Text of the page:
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Bill Withers Biography

Last updated: 04/01/2014 06:37:45 PM

Bill Withers-photo
The profound honesty and sensitivity found in his timeless music has made Bill Withers one of America’s premier singer/songwriters. Combining soulful warmth, a genuine and folksy feel with his immediately recognizable voice, Withers has sung his way into the hearts of millions worldwide. His ability to say what so many feel is uncanny.

Simple yet sophisticated, Withers’ music and lyrics have phenomenal accessibility and universal appeal. This, says Withers, comes from his own duality – he enjoyed a rural childhood and blossomed as an adult in an urban-international environment.

Withers was born in the small coal-mining town of Slabfork, West Virginia. Raised in nearby Beckley, West Virginia, Withers was just 13 when his father, a coal miner, died.

After working odd jobs to help out his mother, he joined the Navy at 17. During a nine-year term in the Navy, which carried him throughout the Far East, Withers was inspired to try his hand at singing. Songwriting came as a result of futile searches for original songs that expressed what he felt.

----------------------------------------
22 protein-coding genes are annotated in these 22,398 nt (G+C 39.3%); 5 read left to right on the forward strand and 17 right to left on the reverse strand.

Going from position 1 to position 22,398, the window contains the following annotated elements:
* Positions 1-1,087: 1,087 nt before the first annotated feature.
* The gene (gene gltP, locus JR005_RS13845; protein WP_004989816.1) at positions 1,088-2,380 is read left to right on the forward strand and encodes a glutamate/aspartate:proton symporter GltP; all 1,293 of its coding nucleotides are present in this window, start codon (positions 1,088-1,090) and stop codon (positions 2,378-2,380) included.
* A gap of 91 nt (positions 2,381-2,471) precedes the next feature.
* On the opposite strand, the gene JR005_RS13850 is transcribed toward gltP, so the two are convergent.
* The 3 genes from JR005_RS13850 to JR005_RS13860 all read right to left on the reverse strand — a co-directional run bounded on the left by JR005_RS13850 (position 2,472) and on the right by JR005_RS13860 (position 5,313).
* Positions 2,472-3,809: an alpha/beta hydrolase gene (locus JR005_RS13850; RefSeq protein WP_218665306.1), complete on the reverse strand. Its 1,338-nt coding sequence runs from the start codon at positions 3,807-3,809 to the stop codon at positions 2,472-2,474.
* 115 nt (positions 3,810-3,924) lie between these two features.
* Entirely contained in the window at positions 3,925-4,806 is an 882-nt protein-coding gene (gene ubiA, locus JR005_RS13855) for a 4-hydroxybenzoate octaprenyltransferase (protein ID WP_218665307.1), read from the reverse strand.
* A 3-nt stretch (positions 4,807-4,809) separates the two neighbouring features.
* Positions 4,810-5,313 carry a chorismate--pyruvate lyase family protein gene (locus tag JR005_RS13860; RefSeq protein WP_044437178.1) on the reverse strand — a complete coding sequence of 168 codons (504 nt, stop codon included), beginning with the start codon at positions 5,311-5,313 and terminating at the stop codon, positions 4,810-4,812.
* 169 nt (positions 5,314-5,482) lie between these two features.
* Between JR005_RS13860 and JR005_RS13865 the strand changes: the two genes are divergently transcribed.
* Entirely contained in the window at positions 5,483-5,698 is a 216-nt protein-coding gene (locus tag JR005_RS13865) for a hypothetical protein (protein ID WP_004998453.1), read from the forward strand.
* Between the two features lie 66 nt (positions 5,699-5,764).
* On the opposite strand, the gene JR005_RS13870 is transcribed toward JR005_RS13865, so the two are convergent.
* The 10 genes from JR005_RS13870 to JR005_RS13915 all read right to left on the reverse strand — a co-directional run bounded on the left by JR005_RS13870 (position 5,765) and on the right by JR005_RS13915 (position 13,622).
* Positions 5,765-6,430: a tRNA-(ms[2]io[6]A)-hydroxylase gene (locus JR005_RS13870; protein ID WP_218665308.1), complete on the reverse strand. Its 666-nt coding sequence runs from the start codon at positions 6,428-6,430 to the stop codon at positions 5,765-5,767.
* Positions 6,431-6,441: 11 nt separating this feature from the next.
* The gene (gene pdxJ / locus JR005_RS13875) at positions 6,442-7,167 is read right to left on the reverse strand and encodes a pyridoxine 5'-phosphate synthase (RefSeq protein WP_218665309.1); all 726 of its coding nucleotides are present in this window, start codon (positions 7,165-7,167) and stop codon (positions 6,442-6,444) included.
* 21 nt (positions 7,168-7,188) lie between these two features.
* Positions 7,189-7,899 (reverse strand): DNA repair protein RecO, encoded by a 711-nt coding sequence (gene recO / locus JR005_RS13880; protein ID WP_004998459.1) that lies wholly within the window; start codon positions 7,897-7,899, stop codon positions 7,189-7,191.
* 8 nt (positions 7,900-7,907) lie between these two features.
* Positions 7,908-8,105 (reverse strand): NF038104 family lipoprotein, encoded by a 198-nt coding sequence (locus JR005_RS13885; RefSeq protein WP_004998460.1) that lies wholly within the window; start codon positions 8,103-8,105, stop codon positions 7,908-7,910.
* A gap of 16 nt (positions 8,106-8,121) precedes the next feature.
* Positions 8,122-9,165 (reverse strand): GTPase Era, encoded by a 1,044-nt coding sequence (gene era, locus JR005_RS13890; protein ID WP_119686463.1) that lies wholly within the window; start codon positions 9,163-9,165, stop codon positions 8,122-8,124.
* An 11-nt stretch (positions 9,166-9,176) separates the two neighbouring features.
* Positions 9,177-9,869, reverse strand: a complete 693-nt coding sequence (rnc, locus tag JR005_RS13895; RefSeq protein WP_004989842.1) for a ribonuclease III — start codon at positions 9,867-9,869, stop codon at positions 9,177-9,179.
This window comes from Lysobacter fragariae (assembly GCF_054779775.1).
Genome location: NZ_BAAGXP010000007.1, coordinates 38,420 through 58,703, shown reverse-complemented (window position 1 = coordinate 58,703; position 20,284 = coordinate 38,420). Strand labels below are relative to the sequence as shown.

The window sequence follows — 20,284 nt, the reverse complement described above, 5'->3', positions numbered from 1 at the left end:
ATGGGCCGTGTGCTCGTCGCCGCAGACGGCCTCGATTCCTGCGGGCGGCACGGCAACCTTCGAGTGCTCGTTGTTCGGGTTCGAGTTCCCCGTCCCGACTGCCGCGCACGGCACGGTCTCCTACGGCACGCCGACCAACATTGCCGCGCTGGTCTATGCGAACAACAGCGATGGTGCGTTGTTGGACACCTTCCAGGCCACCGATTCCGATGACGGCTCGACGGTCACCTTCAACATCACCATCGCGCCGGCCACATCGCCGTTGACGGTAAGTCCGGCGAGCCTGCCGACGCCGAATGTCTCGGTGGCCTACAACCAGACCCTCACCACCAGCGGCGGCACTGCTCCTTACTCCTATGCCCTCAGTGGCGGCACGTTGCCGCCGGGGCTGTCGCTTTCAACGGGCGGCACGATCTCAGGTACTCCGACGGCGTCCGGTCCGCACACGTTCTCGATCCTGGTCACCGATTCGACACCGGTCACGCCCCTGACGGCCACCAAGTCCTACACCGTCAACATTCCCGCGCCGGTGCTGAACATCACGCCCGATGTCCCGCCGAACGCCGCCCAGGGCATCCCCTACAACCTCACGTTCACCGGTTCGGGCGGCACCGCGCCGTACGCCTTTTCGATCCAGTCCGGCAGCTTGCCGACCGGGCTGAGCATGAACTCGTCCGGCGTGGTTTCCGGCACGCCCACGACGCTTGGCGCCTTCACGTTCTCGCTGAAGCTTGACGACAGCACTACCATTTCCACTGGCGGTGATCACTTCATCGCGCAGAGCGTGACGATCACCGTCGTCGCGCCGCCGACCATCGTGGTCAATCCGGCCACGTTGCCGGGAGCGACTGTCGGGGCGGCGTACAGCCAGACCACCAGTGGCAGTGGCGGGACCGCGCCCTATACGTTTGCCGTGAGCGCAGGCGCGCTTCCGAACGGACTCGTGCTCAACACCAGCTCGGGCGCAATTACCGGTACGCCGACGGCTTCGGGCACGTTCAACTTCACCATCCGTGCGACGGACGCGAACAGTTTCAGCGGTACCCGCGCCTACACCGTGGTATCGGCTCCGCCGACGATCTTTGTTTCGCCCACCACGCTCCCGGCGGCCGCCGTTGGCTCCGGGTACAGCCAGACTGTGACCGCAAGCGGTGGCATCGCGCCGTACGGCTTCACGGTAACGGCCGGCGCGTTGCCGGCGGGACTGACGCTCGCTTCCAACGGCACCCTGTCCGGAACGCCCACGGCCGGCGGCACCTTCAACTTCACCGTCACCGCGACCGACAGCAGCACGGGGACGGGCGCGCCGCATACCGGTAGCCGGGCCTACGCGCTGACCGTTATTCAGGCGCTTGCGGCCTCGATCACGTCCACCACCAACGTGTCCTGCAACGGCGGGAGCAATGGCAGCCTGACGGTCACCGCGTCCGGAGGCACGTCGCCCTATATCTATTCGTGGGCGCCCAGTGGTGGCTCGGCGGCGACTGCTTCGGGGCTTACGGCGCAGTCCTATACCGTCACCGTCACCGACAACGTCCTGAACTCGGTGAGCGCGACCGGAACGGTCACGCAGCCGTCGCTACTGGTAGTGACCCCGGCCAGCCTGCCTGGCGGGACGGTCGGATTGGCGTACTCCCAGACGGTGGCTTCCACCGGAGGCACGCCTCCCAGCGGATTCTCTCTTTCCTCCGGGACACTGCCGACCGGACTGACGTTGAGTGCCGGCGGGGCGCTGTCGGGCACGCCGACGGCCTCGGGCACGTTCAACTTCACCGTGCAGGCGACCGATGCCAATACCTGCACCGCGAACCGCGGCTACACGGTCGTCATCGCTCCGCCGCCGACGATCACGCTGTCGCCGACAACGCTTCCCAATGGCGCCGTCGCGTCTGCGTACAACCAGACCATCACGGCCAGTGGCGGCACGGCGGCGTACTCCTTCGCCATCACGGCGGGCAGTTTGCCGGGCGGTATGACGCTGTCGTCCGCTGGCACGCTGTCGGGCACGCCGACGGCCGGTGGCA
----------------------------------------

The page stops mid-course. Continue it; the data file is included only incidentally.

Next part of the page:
After his discharge from the Navy in 1965, he moved to Los Angeles in 1967 to pursue a career in music. While working full-time, he recorded demos of his tunes in hopes of landing a recording contract. Despite his heavy investment in the demo tapes, not one record company or publisher expressed any interest. In early 1970, his music landed on the desk of Clarence Avant of Sussex Records who introduced Withers to Booker T. Jones of the M.G.’s.

Having signed to Sussex Records, Withers’ talent was evidenced by all with the 1971 release of his debut album JUST AS I AM. Music critics immediately praised the album as a sure classic in the making. JUST AS I AM unfolded with its acoustic guitar-driven soul, highlighted by Withers’ earthy vocal delivery and largely autobiographical tales. This album produced such memorable hits as "Ain't No Sunshine" and "Grandma's Hands." Withers was awarded his first Grammy award as a songwriter for “Ain’t No Sunshine,” in 1971.

Before even putting a band together, the record exploded and Withers found himself touring to which music lovers instantly connected. Withers and his new band, which included drummer James Gadson, guitarist Bernoce Blackmon, keyboardist Ray Jackson, and bassist Melvin Dunlap Bill toured extensively, both in the United States and abroad. They even played the world-famous Apollo Theater, the landmark showcase for black talent.